• Redesign – something may be taken out of the project, re-scoped
  • Value Engineering  – reduction in cost of construction without redesign; alternate product type
  • Sub-pricing – clarification on drawings in order to achieve supplier/subcontractor savings

The key to having a project come into budget requires clear communication from the owner to the design team, and the design team evaluating the materials and systems to be used as they are integrated into the design. Input of knowledgeable contractors can be especially useful. This is where you can realize the full value of changing products, prior to bidding.

Tips for Getting Paid

Unfortunately, nonpayment is an increasingly common problem.  Construction attorneys are often asked, “What can I do to get paid?”  Here are some self-help tips on steps you can take to better your chances of getting paid.

1.  Know who you’re dealing with.

All too frequently contracts are made with inadequate knowledge of reliability.  If you have not worked with an owner or contractor before, check them out before signing a contract.  What financial information is available?  Are there reliable references?  Is the other party litigious or “claims happy”?  Who is the payment and performance bond surety and what is the surety’s reputation?  What is the experience and reputation of individuals that will be assigned to your project?  These are important questions – so ask.

2.  Have a written contract with the right provisions.

While it is very important to have a written contract, it is also important that your contract contains the right provisions that will help you get paid.  For example, your contract should include payment terms that specify what you get paid, when you get paid, and specify how change orders will be priced.  Also, in order to help you recover amounts which have not been paid, parties should include interest above the statutory interest rate for late payments, and include a provision for attorneys fees and costs for collecting unpaid amounts.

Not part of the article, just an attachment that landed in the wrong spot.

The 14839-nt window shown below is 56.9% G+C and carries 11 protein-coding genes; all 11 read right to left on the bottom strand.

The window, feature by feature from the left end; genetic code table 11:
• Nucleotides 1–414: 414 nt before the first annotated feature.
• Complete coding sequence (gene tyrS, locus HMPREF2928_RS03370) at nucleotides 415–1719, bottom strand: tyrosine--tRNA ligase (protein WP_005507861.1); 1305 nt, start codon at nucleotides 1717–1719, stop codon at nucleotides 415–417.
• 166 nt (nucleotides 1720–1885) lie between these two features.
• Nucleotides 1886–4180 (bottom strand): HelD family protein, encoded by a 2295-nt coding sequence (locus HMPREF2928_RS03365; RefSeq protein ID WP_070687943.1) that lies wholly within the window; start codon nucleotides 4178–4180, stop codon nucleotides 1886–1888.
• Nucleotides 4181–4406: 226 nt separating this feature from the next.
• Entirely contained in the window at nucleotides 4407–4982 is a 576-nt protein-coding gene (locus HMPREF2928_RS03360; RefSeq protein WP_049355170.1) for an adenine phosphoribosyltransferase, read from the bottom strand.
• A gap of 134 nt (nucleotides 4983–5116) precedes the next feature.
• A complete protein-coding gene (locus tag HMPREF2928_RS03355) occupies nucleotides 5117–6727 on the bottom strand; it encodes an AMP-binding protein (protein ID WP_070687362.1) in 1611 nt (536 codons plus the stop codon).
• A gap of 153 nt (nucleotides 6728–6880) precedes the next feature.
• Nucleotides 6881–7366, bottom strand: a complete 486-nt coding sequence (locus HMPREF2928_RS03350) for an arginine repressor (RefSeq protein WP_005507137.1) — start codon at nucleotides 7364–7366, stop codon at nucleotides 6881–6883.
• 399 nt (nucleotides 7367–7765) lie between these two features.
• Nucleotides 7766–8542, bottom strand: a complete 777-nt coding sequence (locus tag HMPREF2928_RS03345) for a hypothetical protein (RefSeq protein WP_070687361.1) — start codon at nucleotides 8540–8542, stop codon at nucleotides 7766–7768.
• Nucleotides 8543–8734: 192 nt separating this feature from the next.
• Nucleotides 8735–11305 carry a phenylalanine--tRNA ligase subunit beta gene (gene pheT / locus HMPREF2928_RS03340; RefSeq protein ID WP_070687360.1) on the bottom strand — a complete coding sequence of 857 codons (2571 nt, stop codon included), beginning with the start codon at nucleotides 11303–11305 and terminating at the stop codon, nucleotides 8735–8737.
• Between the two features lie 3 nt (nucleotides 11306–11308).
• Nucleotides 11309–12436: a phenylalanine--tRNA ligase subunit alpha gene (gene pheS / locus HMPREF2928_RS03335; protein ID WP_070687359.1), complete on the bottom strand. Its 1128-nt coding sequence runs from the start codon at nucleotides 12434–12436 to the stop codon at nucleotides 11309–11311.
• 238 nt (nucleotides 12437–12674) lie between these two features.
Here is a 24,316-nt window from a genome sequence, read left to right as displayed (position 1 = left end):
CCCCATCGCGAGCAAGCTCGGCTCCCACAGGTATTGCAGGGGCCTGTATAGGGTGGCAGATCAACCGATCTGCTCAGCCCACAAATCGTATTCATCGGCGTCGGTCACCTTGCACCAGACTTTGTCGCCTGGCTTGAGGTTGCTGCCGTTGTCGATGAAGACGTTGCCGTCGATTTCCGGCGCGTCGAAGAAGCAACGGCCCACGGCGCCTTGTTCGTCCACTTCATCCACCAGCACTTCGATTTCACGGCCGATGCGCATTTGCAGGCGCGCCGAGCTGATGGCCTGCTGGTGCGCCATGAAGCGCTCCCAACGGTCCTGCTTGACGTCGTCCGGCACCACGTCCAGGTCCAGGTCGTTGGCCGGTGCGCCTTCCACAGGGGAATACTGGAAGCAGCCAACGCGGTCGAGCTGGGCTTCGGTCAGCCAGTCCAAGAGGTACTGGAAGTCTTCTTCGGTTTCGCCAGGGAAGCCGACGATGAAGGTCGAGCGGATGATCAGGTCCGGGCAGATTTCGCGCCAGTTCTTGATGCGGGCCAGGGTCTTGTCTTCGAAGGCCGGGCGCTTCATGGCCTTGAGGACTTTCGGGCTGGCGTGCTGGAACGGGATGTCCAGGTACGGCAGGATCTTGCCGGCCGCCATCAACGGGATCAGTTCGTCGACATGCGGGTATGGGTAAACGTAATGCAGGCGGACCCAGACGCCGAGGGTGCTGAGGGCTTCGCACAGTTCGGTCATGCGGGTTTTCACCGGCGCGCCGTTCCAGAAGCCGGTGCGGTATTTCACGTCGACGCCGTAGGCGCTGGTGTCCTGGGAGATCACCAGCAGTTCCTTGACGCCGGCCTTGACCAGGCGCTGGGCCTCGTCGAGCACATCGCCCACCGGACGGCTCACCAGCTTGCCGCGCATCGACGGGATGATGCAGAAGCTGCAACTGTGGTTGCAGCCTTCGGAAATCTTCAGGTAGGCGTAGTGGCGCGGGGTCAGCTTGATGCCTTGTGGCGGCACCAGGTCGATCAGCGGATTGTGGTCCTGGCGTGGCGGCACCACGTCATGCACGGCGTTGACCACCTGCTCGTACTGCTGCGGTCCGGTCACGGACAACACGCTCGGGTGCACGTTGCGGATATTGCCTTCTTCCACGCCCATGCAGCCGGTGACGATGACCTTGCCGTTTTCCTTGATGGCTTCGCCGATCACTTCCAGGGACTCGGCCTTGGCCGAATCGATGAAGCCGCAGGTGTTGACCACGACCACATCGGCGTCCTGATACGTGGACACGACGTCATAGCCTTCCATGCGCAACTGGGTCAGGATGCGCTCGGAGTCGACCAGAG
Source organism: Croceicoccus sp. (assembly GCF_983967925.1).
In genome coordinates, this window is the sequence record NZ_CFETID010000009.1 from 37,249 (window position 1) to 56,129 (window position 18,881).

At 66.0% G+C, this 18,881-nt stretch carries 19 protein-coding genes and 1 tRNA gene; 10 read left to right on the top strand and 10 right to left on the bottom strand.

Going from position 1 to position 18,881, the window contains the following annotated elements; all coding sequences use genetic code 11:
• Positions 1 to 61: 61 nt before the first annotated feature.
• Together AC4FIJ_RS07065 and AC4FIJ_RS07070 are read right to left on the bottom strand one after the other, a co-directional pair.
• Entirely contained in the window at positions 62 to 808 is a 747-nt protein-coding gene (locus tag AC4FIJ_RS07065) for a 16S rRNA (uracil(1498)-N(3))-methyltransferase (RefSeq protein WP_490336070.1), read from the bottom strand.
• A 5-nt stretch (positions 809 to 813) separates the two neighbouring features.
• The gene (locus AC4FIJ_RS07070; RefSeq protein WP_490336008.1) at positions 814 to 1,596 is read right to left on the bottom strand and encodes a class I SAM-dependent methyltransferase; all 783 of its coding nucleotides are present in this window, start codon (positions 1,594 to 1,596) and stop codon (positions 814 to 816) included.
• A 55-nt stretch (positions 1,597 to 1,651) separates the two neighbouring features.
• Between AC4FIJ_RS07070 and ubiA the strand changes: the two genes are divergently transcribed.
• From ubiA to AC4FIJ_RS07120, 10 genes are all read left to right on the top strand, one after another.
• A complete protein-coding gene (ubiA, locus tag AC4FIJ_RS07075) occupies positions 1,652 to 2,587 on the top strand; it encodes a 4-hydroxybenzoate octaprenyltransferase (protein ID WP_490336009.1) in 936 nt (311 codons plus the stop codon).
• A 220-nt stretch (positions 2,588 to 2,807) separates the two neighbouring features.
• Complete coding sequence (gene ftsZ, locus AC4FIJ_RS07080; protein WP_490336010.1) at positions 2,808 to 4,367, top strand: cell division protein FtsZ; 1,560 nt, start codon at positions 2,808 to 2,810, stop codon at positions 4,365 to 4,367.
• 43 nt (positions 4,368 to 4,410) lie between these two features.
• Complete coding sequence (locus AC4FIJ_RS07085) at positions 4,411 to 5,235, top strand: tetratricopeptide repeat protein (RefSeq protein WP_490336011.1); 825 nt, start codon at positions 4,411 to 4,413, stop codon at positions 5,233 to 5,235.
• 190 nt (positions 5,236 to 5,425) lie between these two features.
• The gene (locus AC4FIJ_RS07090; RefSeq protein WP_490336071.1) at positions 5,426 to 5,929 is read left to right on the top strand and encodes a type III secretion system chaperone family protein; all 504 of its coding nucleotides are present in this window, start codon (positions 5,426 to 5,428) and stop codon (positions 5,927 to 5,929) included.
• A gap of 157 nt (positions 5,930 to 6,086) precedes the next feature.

3.  Follow your written contract and lien deadlines.

It is very important that you follow the written notice provisions in your contract for change orders and claims, no matter what you are told verbally.  If you fail to follow the notice provisions for change orders and claims, the Court may find that your claims are barred.  For example, in Carolina Conduit Systems, Inc. v. MasTec North America, Inc., No. 3:11CV133 (E.D. Va. 2011), the contractor repeatedly told the subcontractor “not to worry,” it would be paid for extra work.  As a result, the subcontractor never obtained a written change order.  The general contractor refused to pay for the extra work, and the Court upheld the contractor’s position.

Similarly, it is also important to be familiar with mechanics’ lien laws and watch and follow them.  Be aware of notice and filing deadlines, because a lien may be your only method of securing payment.  Failure to follow the notice and lien filing deadlines and requirements will prevent you from obtaining a lien on the property.

To assist your project team with keeping track of important deadlines, create a one-page summary outlining both key notice provisions in the contract and lien deadlines.

4.  Get a copy of the payment bond and make a claim.

If a payment bond is provided for your project, it is important that you obtain a copy of the payment bond at the beginning of the project (while the parties are friendly).  It is difficult to obtain copies of the payment bond after you have not been paid.